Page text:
‘A peer report card’ for your AdWords account

One of the most frequent questions clients ask me is: “How am I doing compared to my competition?” Owing to the fact that many clients don’t understand the intricacies of AdWords, the smart (and totally not facetious) answer is usually: “How long is a piece of string?”

The beauty of AdWords lies in the kinds of keywords you’re bidding on, how much you’re bidding, what match types you’re using to capture those words, what negative keywords you’re using, what kind of ad copy you’re writing and the landing pages you’re sending traffic to. Those are a lot of data variables that an account manager doesn’t usually have access to — it’s proprietary client information.

While looking out for the Jones’s isn’t the optimal strategy in the Pay Per Click space — knowing where you’re going wrong can save you time and a lot of un-pulled hair. Small and medium business owners especially don’t have the time or the inclination to run their own AdWords accounts — they prefer to concentrate on their own business practice and rightfully so.

US-based PPC company Wordstream recently launched its Performance Grader tool for free to AdWords users. It’s designed to help millions of small and medium advertisers on Google quickly figure out how they’re doing on AdWords compared to other advertisers within a similar spend bracket.

By allowing the performance grader access to their AdWords data, the performance grader acts as an AdWords data aggregator, allowing advertisers to compare their accounts to “the competition” in their budget subset. Where I’m seeing the obvious value in such a tool is that helps to educate advertisers on where the problem areas within their account are. It’s effectively a peer report card for their AdWords account.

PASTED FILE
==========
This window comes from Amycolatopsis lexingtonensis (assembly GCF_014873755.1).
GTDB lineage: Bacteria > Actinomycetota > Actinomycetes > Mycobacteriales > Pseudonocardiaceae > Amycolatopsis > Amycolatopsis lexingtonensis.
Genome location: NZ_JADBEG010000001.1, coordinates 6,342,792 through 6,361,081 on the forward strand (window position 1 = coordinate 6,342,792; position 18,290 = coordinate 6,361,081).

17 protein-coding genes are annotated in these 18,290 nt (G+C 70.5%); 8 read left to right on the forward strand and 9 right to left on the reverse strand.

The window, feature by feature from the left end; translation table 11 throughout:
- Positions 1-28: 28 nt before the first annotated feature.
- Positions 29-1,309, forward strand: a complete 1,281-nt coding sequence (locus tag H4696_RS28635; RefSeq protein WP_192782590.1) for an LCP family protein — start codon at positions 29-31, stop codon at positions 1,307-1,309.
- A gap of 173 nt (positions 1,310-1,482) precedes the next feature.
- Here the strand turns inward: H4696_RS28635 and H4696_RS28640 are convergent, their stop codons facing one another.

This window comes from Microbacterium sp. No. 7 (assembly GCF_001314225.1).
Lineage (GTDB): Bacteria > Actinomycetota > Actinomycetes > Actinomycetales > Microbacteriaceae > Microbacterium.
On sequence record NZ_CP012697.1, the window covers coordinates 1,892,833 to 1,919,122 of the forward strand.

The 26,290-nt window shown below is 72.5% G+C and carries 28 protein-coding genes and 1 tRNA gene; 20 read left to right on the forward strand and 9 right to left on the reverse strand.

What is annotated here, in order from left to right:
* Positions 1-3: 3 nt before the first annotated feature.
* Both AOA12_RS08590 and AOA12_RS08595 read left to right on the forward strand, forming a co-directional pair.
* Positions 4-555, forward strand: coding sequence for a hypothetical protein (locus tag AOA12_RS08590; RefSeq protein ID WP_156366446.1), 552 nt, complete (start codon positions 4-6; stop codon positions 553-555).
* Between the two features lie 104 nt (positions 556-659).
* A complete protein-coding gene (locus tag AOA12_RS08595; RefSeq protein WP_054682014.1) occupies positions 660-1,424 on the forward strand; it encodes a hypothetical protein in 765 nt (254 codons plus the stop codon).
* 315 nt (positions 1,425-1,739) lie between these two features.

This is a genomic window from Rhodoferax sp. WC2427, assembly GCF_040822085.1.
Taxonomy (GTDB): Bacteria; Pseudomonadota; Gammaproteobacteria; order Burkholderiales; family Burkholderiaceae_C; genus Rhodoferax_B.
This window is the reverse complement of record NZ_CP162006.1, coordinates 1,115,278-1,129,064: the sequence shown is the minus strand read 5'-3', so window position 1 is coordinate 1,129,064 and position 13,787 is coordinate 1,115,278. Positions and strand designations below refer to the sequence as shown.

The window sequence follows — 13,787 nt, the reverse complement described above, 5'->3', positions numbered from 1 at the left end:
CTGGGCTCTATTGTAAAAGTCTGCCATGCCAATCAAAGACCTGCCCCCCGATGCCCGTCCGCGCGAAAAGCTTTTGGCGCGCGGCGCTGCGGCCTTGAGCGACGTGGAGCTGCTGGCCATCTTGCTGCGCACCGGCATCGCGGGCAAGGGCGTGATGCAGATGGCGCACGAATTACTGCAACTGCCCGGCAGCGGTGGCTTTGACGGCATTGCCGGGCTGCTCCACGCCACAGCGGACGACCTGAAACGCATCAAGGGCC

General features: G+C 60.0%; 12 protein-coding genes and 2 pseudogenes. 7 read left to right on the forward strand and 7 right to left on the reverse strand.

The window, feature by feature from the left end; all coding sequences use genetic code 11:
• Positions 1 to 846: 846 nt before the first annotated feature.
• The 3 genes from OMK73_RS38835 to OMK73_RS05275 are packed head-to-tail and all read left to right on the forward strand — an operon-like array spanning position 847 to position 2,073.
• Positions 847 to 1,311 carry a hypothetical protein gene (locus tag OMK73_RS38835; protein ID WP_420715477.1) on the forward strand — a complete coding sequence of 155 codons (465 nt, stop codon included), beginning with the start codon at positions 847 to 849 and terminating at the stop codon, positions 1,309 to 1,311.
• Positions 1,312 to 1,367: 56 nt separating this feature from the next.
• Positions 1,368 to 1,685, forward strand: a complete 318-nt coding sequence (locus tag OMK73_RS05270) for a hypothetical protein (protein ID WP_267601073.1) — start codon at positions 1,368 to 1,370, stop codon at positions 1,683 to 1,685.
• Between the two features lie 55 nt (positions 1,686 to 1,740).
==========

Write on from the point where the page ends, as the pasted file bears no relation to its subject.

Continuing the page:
The Performance Grader takes into account aspects like:

  • Effective use of negative keywords to control spend: Wasted spend is calculated by tracking the number of negative keywords that have been created in the account in the last 90 days and projecting how mow much money could be saved by adding additional negative keywords every month. Whilst this is a good metric to know, what this doesn’t take into account is the non-relevancy score of the negative keywords. You can have as many negative keywords in the account as you want, but it’s the quality of those negatives in the way that they target your traffic that is the key to having them.
  • Quality Score for text ads and the keywords targeted: Wordstream calculates this based on every single impression (time your ad showed) that you gained in your account. It tells you how you can improve your Quality Score but won’t do it for you automatically which is only half the work done.
  • Click-through rates on ads: CTR is an indication of how targeted your ads are. It compares how often your ads are seen vs. how often they are clicked on. The thinking behind this is that if your ad is seen a lot and clicked on very little, it’s obviously not relevant to what users are looking for. What this doesn’t take into account is that different types of keywords have different types of CTRs. Brand keywords, for example, typically have higher CTRs than product-type keywords but that doesn’t mean you should rely solely on your brand within the account.
  • Impression share for ads: this indicates how often your ads are showing. What this doesn’t doesn’t take into account is the effectiveness of that share of the impressions. Your account could be covering 90 percent of the available impressions and only harvesting a miniscule amount of the available clicks.
  • What excites me the most is the “PPC Best Practices” scorecard which indicates whether or not the account is opted into such aspects as conversion tracking, geo-targeting (essential for small and medium businesses) and usage of ad-extensions like site-links and business phone numbers.

    Without having used this tool myself I can safely vouch for the education factor with regards to learning about best practices — where I feel the tool falls short is in the actual interpretation of the data and the application of the findings. The trend is there, but it’s early days yet.



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